Thich Nhat Hanh on mindfulness, harnessing compassion, and cherishing life.
To practice mindfulness is to become alive. Life is so precious, yet in our daily lives we are carried away by our forgetfulness, anger and worries. We are often lost in the past, unable to touch life in the present moment. When we are truly alive, everything we touch or do is a miracle. To practice mindfulness is to return to life in the present moment.
Practicing mindfulness, we see the suffering that is caused by the destruction of life everywhere, and we vow to cultivate compassion and use it as a source of energy to protect the lives of people, animals, plants and minerals. When we see suffering, compassion is born in us. It reflects the Buddha’s first sermon, that we have to be in touch with suffering.
It can be said that there are two kinds of suffering. Perhaps ninety-five percent of the suffering we endure every day is not at all necessary. Because of our lack of insight, we cause suffering to ourselves and others, including our beloved ones. But the remaining five percent is born out of contact with the real suffering around us and inside of us. To be aware of this kind of suffering brings about compassion, the energy necessary to transform ourselves and help relieve the suffering of the world.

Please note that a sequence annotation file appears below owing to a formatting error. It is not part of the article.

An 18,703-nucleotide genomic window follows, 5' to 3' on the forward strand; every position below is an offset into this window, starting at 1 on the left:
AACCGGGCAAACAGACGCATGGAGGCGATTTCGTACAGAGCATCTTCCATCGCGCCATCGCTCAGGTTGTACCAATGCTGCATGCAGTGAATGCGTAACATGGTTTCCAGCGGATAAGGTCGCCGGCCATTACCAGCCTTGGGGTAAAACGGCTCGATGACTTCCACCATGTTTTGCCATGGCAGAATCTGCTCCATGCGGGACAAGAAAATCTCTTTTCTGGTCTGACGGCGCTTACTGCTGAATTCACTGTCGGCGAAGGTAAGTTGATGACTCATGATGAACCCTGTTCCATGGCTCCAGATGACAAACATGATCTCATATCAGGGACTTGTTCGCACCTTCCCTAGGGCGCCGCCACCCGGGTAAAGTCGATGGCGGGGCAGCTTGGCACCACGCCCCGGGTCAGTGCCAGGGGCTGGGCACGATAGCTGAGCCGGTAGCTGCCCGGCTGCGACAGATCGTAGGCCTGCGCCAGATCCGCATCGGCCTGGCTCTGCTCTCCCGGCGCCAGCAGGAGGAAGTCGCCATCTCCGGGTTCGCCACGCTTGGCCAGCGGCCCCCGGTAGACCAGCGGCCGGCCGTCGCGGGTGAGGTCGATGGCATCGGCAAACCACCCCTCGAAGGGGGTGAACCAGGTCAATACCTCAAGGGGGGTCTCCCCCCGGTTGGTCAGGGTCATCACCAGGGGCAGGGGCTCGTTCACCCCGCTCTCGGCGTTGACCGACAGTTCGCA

Compassion is not blind energy. With it, we practice in order to learn ways to protect the lives of people, animals, plants, and minerals.
Do not lose awareness of the suffering that is going on in the world. Nourish that kind of awareness by whatever means possible: images, direct contact, visits, and so on. We have to do that in order to keep both the awareness of the suffering and compassion alive in us. But experiencing too much suffering is not good. Any medicine must be taken in the proper dosage. We need to stay in touch with suffering only to the extent that we will not forget. Then compassion will flow within us and be a source of energy that we can transform into action.
People often use their anger at social injustice as a basis for action, but that is unwise. When you are angry you are not lucid, and you can do many harmful things. According to Buddhism, the only source of energy that can be useful is compassion, because it is safe. When you have compassion, your energy is born from insight. It is not blind energy. With compassion, we practice in order to learn ways to protect the lives of people, animals, plants, and minerals. Just feeling compassion is not enough. If we do not know how to help, we can do damage. That is why love must go together with understanding.
From For a Future To Be Possible: Commentaries on the Five Wonderful Precepts published by Parallax Press; reprinted with permission.